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Category: Walks and hikes (page 1 of 7)

I Used to Live Here

Last weekend I was up in the East Bay to attend the artists’ reception at Collector Art Shop in Berkeley, where I am in a group show (which will be on display through January 28, in case you’re inclined to check it out). I also had a few appointments, which left odd gaps of time in my days. So I took advantage of the situation and visited some of my favorite spots.

Friday morning I went to Brown Sugar Kitchen for my favorite fried chicken and waffles breakfast. This restaurant is right around the corner from where I used to live in West Oakland, and I miss having it near. Best chicken and waffles ever! Across the street there was a new set of murals on the recycling center.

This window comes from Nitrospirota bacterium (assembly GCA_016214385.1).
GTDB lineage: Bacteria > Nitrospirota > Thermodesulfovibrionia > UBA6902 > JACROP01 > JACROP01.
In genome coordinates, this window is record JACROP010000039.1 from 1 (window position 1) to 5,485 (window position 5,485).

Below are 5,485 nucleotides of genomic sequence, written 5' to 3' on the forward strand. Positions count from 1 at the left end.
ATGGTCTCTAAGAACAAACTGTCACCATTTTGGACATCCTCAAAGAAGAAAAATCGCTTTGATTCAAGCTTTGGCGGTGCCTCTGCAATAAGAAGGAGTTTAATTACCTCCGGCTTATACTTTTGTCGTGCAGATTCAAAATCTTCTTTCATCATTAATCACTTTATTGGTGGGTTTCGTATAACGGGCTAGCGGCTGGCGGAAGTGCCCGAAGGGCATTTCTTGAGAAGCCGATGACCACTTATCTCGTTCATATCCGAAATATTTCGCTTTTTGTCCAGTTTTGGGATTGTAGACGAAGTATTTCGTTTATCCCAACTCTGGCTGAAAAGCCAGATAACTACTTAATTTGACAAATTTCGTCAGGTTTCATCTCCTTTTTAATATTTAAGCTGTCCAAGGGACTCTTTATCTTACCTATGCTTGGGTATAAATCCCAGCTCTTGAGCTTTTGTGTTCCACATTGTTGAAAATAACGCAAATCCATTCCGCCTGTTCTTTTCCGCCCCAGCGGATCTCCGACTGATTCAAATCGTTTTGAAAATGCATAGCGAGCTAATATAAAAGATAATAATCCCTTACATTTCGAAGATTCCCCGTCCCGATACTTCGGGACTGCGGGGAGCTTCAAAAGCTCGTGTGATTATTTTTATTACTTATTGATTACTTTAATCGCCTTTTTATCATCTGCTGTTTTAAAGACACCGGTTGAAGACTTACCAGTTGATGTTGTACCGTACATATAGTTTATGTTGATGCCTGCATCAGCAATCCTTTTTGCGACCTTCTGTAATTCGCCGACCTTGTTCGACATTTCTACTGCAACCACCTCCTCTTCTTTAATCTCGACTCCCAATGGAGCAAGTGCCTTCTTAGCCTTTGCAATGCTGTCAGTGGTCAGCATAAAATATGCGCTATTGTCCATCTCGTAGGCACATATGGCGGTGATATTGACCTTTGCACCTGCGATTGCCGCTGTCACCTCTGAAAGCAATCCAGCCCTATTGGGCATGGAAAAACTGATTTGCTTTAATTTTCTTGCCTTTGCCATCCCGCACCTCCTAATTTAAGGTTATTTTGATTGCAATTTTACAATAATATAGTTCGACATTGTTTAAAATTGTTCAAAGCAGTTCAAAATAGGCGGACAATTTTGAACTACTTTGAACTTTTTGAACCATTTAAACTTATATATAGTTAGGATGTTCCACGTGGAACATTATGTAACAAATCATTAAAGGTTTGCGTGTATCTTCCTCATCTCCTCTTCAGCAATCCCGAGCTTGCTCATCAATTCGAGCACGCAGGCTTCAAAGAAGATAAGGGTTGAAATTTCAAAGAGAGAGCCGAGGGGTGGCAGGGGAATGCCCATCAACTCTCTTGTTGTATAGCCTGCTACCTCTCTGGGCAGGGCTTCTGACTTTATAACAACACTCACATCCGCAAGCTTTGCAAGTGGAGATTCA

New mural in Oakland

Nice textures when you’re close up.

Mural colors and textures

After which I went down to Middle Harbor Shorline Park down by the Port of Oakland, and had fun taking photos and watching the intricate dance of trucks, containers, and cranes.

A tall set of streetlights take on an alien aspect when seen through a fence.

Alien-looking light fixtures

Evil lurks. A small rusty sign on a fence.

Evil lurks

A rusty float just offshore.

A rusty float

Watch out for the soft mud! (Have I ever mentioned that I love hazard graphics? I think it would be a fun job to create them.)

Soft mud warning sign

A dredge at work.

A dredge at work

A goose among the cranes.

A goose and cranes

A study in contrasts: a rusty fence against a concrete wall.

A rusty fence in front of a concrete wall

The park butts right against the port, and gives a great opportunity to watch all the goings-on there. I couldn’t help but think of all that stuff coming in and out – a supreme example of rampant consumerism and capitalism in all its glory. How much of all this is really necessary???